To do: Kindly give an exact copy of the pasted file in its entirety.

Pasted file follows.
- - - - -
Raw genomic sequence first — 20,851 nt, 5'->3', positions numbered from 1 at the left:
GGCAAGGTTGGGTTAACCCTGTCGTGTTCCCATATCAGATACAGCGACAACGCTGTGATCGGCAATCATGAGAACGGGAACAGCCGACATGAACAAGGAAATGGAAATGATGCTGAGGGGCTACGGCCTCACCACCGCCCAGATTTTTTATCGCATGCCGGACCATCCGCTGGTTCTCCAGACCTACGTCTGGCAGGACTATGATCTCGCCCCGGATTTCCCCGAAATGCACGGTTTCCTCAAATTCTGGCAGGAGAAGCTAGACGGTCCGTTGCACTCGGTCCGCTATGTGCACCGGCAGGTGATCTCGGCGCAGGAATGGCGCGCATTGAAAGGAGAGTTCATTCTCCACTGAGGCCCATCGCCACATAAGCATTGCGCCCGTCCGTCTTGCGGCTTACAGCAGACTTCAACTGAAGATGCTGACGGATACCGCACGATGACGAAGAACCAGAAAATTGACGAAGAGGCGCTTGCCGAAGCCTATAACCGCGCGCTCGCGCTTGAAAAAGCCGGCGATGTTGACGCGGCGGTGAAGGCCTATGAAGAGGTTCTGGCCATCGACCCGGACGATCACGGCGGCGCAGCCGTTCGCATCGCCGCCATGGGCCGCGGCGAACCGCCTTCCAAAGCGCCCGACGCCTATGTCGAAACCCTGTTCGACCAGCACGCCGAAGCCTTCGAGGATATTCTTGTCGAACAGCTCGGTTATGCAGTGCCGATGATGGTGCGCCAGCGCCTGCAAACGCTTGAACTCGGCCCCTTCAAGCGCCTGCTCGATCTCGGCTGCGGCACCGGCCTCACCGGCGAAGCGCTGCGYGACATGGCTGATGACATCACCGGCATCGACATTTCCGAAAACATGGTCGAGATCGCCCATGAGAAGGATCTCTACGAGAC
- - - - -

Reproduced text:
Raw genomic sequence first — 20,851 nt, 5'->3', positions numbered from 1 at the left:
GGCAAGGTTGGGTTAACCCTGTCGTGTTCCCATATCAGATACAGCGACAACGCTGTGATCGGCAATCATGAGAACGGGAACAGCCGACATGAACAAGGAAATGGAAATGATGCTGAGGGGCTACGGCCTCACCACCGCCCAGATTTTTTATCGCATGCCGGACCATCCGCTGGTTCTCCAGACCTACGTCTGGCAGGACTATGATCTCGCCCCGGATTTCCCCGAAATGCACGGTTTCCTCAAATTCTGGCAGGAGAAGCTAGACGGTCCGTTGCACTCGGTCCGCTATGTGCACCGGCAGGTGATCTCGGCGCAGGAATGGCGCGCATTGAAAGGAGAGTTCATTCTCCACTGAGGCCCATCGCCACATAAGCATTGCGCCCGTCCGTCTTGCGGCTTACAGCAGACTTCAACTGAAGATGCTGACGGATACCGCACGATGACGAAGAACCAGAAAATTGACGAAGAGGCGCTTGCCGAAGCCTATAACCGCGCGCTCGCGCTTGAAAAAGCCGGCGATGTTGACGCGGCGGTGAAGGCCTATGAAGAGGTTCTGGCCATCGACCCGGACGATCACGGCGGCGCAGCCGTTCGCATCGCCGCCATGGGCCGCGGCGAACCGCCTTCCAAAGCGCCCGACGCCTATGTCGAAACCCTGTTCGACCAGCACGCCGAAGCCTTCGAGGATATTCTTGTCGAACAGCTCGGTTATGCAGTGCCGATGATGGTGCGCCAGCGCCTGCAAACGCTTGAACTCGGCCCCTTCAAGCGCCTGCTCGATCTCGGCTGCGGCACCGGCCTCACCGGCGAAGCGCTGCGYGACATGGCTGATGACATCACCGGCATCGACATTTCCGAAAACATGGTCGAGATCGCCCATGAGAAGGATCTCTACGAGAC